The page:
Question Period: Canadian paper products – Friday, March 13, 2015

Trade of Canadian paper products



Mr. Coon: My question is for the Minister of Economic Development. The Telegraph-Journal reported today that a coalition of American pulp and paper companies has filed a petition with the United States International Trade Commission applying for countervailing duties to be placed on imports of some Canadian paper products. They claim that federal and provincial governments are providing subsidies, which include preferential loans, tax benefits, grant programs, and cheap access to Crown land trees and energy subsidies, and that this represents unfair competition. Has the Minister of Economic Development reviewed the memorandum of agreement signed with J.D. Irving on February 7 of last year to determine whether any of its provisions could open New Brunswick to any countervail whatsoever?

Hon. Mr. Doucet: It is certainly a pleasure to stand up and answer the question from the member opposite. I appreciate his bringing that to the attention of the House.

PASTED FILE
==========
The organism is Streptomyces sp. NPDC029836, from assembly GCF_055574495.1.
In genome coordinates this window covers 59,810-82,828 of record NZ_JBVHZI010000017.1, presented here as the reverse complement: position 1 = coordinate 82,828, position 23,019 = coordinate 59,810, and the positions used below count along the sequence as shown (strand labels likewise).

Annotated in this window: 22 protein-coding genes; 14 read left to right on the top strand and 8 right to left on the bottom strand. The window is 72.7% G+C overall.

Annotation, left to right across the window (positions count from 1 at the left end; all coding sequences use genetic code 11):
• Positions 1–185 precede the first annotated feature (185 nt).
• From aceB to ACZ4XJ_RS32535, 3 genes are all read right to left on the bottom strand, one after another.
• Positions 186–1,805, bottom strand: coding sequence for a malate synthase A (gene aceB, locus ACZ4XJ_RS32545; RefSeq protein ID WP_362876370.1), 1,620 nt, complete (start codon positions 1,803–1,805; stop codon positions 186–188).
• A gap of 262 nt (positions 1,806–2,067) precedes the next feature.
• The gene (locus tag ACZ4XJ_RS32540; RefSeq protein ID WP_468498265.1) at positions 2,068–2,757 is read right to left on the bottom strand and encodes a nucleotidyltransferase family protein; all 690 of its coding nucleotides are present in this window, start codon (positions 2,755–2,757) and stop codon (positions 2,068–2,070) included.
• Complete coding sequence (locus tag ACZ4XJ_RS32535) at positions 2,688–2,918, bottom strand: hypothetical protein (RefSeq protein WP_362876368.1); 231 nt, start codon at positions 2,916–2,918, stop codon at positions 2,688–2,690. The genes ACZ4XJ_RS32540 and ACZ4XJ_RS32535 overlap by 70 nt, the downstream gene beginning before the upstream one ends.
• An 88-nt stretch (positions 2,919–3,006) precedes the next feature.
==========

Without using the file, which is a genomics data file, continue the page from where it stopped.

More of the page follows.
The forest industry is a pillar of our economy. It has been around for a long time. It has gone through a lot of very difficult times This is just one of those little hiccups that we are going through at this point in time. We are very well aware of this issue, and we—my staff—have been meeting on it and discussing this issue quite extensively.

Mr. Coon: With the softwood lumber deal set to expire on October 12 of this year, it is a critical time for New Brunswick to be squeaky clean when it comes to any support it might provide to the forestry sector. Will the minister undertake to examine the price we charge for Crown wood, the price NB Power charges its industrial customers, and the price that the Department of Natural Resource charges the mills for biomass fuel to ensure that these prices represent fair market rates?

Hon. Mr. Doucet: I think the question steps over into the other areas. On the first question, with respect to this petition, we are very well aware that the province has been identified in this petition. At this point in time, we are going to continue our discussions on it and get a better understanding of what is taking place. We will do the best we can to defend the interests of the province.

Mr. Coon: Will the minister, once they have looked at this carefully, undertake to report back to this House on his findings?

Hon. Mr. Doucet: As I mentioned just a few seconds ago, we are going to defend the province’s interest in this as best we can. We intend to stand up for New Brunswick’s interest. At the same time, I appreciate the member bringing this forward. I would be very happy to follow up with him at any point in time as this develops.